As I mentioned last week, one of the central themes of National Nutrition Month 2017 is to "Practice cooking more at home and experiment with healthier ingredients."
Today I want to share a way to make cooking at home easier and more fun.
It all comes down to mise en place.
What is mise en place? It's a French phrase that's usually used to refer to cooking and it means that everything is in its place.
So, why is this important in a normal kitchen?
Let me answer that question with another question. Have you ever forgotten to read a recipe through all the way and been stymied by a hidden instruction? I know that I've been tripped up more than once by things like "place in a preheated oven" and "take the dough, which has been chilling in the fridge for 2 hours" as I have been cooking away in the kitchen.
Other times, I've ended up risking burning things as I try to get one ingredient prepped while the others are cooking.
Not having everything ready to go before cooking leads to mistakes, stress, and frustration in the kitchen. Mise en place is the perfect tool for getting rid of all that.
Here's what you need to do in order to maximize your use of mise en place.
- Read the ingredients carefully. Does the recipe call for prep before the actual step-by-step portion? You'll need to do that prep before you begin. For example, if the recipe calls for "1 onion, chopped" in the ingredient list, then you should have the onion washed, chopped, and ready to go before you begin cooking.
- Read the recipe all the way through. Are there hidden steps that are only alluded to within the recipe itself? Make sure that you do anything you need to do ahead of time (like chilling dough or preheating the oven) on the schedule recommended by the recipe.
- Lay out all the ingredients you'll need before starting to cook. Make sure you have all the ingredients you'll need for the recipe before you start cooking. Put them on the counter so that you can see everything you need before you need it. Pre-measuring things like spices and flour will help the actual cooking part go even more smoothly. Note that food safety should still be a consideration and thus you might need to make some exceptions to this rule. For example, if you have food in the fridge that you won't need right away (like milk) then it's best left there until you need it. Still, make sure that you actually have enough of everything before you begin. Nothing is worse than lifting up your container as you're cooking to find that you don't have enough to actually complete your recipe.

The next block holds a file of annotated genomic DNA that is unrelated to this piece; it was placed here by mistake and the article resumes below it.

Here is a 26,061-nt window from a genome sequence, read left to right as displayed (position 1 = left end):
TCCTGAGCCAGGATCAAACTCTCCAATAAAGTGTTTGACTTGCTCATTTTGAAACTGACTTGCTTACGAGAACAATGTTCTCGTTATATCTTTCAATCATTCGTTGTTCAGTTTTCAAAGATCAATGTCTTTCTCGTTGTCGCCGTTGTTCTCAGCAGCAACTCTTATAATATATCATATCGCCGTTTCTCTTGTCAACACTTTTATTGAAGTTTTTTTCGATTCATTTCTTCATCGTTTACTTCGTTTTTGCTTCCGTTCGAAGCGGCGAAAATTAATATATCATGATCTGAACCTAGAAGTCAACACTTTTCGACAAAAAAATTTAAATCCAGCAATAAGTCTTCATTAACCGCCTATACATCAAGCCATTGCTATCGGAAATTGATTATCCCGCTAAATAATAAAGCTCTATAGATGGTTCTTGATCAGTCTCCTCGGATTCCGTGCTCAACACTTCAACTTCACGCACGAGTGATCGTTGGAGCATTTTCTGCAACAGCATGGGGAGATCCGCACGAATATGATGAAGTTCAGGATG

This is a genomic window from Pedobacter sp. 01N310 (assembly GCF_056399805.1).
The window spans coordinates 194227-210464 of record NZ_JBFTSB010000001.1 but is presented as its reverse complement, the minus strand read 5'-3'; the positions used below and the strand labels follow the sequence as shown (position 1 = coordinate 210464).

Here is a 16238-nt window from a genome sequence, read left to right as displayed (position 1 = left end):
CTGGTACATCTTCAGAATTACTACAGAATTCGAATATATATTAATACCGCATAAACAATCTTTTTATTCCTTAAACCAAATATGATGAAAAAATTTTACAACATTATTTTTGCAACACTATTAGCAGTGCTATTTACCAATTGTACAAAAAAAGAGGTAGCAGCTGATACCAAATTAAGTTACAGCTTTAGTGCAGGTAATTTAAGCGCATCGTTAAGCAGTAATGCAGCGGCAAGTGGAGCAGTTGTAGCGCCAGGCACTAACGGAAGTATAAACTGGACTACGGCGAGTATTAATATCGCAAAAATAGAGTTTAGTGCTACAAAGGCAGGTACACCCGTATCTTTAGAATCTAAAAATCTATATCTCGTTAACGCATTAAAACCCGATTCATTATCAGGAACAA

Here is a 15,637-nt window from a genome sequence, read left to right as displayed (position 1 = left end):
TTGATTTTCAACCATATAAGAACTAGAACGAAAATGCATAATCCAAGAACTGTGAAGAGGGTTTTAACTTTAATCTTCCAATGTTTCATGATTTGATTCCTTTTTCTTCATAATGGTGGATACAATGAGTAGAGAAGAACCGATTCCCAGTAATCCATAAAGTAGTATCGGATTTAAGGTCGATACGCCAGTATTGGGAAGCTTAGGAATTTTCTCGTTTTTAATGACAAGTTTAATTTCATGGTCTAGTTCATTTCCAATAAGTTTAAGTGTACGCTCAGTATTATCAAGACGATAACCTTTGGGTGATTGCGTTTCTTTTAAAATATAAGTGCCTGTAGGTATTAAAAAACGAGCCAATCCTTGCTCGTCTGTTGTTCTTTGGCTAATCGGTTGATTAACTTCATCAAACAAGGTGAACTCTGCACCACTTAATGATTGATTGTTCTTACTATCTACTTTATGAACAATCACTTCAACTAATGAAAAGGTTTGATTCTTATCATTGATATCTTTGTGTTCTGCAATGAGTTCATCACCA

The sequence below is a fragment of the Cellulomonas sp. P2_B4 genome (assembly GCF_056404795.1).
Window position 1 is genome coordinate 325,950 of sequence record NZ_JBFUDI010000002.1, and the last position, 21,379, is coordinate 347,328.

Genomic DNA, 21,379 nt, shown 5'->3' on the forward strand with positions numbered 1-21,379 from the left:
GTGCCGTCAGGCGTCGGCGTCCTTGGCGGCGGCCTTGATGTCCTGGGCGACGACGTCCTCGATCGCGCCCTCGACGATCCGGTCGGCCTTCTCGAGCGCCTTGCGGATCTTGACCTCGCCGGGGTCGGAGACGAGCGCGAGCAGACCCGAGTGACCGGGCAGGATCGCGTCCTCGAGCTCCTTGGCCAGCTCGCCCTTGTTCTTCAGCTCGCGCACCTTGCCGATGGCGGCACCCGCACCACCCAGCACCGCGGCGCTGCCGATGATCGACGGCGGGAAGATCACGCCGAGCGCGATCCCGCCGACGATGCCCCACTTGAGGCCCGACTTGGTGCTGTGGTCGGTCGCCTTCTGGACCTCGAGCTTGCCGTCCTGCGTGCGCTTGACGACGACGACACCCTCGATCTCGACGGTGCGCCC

- Get out your implements. You don't want to be digging for a spatula while your dinner burns on the stove. Set out all the equipment you'll need for the recipe before you start to cook and you won't be scrambling for tools later.
With these tips and tricks, getting healthful meals on the table will be easier than ever.
And speaking of easier than ever, here are a few materials that can make your Nutrition Month planning a cinch!
Stephanie Ronco has been editing for Food and Health Communications since 2011. She graduated from Colorado College magna cum laude with distinction in Comparative Literature. She was elected a member of Phi Beta Kappa in 2008.